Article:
India offspinner Ravichandran Ashwin has revealed he could have played the fourth and final Test against Australia at The Gabba but for an unfortunate turn of events that pushed him to the bench. Ashwin had picked up an injury during the third Test but he ensured India drew the contest batting despite a sore back the prevented him from sitting or even bend to tie his shoe laces.

Now, in an interview, the veteran cricketer has said that his recovery process suffered a roadblock as the access to the pool was cut off ahead of the fourth Test. “It was looking good for the fourth Test, it looked like I would play. But there was an unfortunate turn of events. Even pool access was cut,” Ashwin was quoted as saying by The New Indian Express.

He continued, “The pool is an important activity in the recovery process. The physio also felt if the recovery process was in place, there was a good chance to play. It was a freakish injury. After that 1-1 draw, things took a U-turn. The way things happened in Sydney and Brisbane, we had to quarantine. Sometimes it was questionable. There was insensitivity around people commenting on why we were complaining. The rules were not such. It looked like off the beat. Being the tour it was, we buckled down and put on a good show.”

India fielded a bowling attack with a combined Test experience of three Tests in Brisbane after all their first-choice bowlers were lost to various fitness issues. They overcame the impediments and went on to win the Test by three wickets.

Ashwin picked 12 wickets in in the series including thrice getting the better of Steve Smith. Such was his hold over the Australia batting superstar that even he admitted the Indian was ‘dictating terms’ something he has never allowed any bowler to do before.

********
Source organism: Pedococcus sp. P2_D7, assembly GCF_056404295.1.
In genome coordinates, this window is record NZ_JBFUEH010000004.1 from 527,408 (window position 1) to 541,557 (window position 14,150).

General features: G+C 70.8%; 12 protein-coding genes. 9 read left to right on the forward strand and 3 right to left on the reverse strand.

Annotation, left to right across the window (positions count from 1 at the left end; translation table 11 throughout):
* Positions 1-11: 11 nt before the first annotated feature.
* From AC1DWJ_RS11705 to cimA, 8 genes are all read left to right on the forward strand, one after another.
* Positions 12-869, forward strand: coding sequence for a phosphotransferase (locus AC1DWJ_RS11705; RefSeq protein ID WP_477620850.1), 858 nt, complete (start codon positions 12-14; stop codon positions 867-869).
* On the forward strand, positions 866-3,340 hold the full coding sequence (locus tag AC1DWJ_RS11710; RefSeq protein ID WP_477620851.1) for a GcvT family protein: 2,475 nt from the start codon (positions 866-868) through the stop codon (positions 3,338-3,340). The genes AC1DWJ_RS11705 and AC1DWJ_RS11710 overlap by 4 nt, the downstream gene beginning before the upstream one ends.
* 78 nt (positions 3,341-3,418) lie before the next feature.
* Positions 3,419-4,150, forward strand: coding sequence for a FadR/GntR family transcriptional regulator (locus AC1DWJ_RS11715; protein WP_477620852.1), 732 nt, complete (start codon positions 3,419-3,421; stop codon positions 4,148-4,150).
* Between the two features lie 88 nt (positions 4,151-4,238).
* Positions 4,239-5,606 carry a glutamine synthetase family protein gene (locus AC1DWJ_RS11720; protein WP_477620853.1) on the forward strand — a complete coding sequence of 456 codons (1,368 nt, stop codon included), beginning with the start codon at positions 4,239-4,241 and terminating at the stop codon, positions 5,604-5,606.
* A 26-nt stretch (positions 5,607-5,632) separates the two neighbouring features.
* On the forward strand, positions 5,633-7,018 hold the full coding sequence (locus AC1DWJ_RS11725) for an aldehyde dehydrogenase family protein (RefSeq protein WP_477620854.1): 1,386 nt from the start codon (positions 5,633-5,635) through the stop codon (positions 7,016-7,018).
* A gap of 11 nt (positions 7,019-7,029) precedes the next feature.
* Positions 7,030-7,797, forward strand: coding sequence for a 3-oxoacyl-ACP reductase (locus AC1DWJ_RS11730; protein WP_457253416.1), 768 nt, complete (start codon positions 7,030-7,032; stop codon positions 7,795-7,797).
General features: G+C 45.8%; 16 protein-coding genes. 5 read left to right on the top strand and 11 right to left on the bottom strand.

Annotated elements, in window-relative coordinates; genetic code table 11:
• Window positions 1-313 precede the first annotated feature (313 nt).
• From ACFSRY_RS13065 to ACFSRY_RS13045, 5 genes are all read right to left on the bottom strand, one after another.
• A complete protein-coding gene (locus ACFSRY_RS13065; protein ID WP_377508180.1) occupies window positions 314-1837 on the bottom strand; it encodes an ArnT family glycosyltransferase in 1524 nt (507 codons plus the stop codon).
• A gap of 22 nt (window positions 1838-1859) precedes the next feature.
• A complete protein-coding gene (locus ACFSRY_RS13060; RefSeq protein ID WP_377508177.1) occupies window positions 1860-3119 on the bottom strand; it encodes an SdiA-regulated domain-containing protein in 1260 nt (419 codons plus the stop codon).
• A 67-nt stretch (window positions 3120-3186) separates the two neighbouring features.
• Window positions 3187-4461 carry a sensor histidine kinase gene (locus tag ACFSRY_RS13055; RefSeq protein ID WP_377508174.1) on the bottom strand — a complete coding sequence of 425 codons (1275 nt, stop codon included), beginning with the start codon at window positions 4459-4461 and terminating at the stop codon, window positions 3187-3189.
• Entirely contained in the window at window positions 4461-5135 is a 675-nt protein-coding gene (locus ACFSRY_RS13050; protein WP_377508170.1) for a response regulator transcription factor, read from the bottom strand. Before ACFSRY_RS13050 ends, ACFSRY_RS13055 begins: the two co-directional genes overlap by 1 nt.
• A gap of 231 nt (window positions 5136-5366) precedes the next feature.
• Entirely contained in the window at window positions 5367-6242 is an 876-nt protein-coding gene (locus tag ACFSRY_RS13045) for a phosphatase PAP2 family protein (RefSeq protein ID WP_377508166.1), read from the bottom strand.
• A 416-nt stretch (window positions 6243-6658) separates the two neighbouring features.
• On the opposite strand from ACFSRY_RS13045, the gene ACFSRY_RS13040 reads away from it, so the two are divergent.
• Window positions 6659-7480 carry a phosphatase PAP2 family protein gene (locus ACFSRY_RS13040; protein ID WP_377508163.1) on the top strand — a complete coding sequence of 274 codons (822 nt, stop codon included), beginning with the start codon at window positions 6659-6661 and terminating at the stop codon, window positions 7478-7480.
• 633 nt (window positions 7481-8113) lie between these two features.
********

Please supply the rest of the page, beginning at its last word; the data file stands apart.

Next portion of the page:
When asked if this was the best he has bowled in Australia, Ashwin replied, “Looking back you can say that but I personally think that this is just another dimension of cricket that I’m seeing myself in. I’ve always maintained that you cannot really say this is the best or anything, you never know something else could lie in front of you.”

In fact, the 34-year-old says he wasn’t sure of even playing the first Test in Adelaide but an injury to Ravindra Jadeja pushed him up in the pegging order. “It didn’t look like I was going to start the series, in all honesty. Because Jaddu damaged his hamstring and that is why I got my opportunity in the first Test. For me, things fell in place and I also have been feeling over the last two years I have been bowling well, how it’s come out of the hand,” he said.

Apart from his bowling, Ashwin’s batting drew praise which has been in decline with his last fifty coming against Sri Lanka in 2017. He says the criticism is not justified.

“There have been questions raised over my batting since the West Indies tour. But one more thing that needs to go into consideration is I was playing all formats of the game and sometimes roles of people just playing Test cricket alone changes,” he said.

“I feel when I’ve just been playing Test cricket, it’s pretty much one game here or there and I’m constantly fighting with someone else for the lone spinner slot. And if I have to be judged purely on my batting skills and batting averages then I think an innings or two alone to drop me out of a particular series, I felt wasn’t quite justified,” he added.